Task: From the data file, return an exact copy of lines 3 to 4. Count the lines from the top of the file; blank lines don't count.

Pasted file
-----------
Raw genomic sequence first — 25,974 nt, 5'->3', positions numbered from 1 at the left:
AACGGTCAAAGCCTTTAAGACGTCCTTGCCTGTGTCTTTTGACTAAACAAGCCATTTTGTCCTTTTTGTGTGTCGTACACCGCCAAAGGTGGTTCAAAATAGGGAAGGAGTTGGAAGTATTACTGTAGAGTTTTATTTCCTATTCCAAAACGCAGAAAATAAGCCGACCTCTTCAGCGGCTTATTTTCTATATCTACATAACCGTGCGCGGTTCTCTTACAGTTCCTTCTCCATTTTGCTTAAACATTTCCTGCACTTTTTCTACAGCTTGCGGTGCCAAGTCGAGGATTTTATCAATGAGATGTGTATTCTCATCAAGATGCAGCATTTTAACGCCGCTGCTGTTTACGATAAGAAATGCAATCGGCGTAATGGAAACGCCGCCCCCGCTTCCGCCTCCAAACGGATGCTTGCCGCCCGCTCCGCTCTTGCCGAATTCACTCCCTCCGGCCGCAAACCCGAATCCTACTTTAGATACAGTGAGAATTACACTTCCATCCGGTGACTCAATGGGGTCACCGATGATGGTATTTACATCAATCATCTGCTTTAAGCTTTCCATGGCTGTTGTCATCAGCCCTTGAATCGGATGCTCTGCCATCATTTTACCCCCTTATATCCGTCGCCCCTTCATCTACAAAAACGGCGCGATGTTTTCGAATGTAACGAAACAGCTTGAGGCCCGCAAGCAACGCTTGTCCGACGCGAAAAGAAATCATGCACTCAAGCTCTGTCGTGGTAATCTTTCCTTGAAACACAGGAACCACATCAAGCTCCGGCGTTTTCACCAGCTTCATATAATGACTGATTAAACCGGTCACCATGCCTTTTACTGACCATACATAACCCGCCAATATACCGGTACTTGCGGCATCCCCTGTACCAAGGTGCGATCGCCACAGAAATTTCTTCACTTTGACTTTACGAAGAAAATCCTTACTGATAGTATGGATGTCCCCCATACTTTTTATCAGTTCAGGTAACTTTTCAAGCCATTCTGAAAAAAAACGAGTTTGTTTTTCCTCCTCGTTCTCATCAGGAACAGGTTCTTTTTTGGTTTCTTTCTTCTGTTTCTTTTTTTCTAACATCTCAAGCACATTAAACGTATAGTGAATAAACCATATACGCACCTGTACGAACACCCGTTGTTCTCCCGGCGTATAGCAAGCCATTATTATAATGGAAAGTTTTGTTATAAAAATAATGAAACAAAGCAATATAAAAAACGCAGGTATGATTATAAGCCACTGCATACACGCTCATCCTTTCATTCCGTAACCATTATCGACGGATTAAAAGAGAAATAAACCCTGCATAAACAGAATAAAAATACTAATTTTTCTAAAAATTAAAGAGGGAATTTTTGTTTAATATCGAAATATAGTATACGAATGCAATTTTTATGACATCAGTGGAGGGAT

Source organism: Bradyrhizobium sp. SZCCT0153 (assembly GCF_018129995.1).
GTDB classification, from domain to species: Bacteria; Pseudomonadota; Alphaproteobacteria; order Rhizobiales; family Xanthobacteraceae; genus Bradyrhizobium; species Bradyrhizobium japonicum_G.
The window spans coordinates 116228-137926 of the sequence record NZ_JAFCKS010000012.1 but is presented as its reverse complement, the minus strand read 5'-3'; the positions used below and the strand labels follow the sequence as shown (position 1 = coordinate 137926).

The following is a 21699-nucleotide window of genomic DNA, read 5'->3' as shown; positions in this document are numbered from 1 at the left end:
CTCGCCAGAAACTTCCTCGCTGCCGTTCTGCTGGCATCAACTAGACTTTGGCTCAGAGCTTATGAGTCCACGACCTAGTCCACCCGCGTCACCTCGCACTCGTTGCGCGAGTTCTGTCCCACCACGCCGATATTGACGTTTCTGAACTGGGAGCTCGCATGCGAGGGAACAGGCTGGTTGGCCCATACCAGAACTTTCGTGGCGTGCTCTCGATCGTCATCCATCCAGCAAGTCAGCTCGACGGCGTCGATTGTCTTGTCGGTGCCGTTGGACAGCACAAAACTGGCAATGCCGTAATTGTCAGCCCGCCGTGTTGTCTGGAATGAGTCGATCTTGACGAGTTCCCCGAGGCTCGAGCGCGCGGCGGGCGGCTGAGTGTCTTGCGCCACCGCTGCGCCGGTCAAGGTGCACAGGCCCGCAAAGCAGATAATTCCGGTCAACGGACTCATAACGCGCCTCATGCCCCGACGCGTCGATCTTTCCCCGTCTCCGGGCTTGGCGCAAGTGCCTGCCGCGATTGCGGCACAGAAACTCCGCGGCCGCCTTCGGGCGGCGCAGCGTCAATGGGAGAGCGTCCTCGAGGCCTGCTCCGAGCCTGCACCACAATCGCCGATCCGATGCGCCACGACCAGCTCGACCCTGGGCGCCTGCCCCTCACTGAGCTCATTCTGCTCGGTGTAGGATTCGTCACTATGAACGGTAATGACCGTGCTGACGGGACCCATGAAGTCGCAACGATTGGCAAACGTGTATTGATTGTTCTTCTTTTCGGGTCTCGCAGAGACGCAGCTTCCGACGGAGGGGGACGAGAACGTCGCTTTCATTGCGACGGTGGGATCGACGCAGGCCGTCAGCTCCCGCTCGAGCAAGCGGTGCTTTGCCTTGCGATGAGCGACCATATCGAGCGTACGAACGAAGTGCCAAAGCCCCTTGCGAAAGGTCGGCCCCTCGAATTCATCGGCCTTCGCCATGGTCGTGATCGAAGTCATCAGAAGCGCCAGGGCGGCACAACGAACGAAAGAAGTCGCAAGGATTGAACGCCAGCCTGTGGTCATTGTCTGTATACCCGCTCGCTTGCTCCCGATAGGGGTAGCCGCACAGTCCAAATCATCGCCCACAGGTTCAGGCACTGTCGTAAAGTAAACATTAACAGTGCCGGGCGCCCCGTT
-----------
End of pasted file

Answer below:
Source organism: Bradyrhizobium sp. SZCCT0153 (assembly GCF_018129995.1).
GTDB classification, from domain to species: Bacteria; Pseudomonadota; Alphaproteobacteria; order Rhizobiales; family Xanthobacteraceae; genus Bradyrhizobium; species Bradyrhizobium japonicum_G.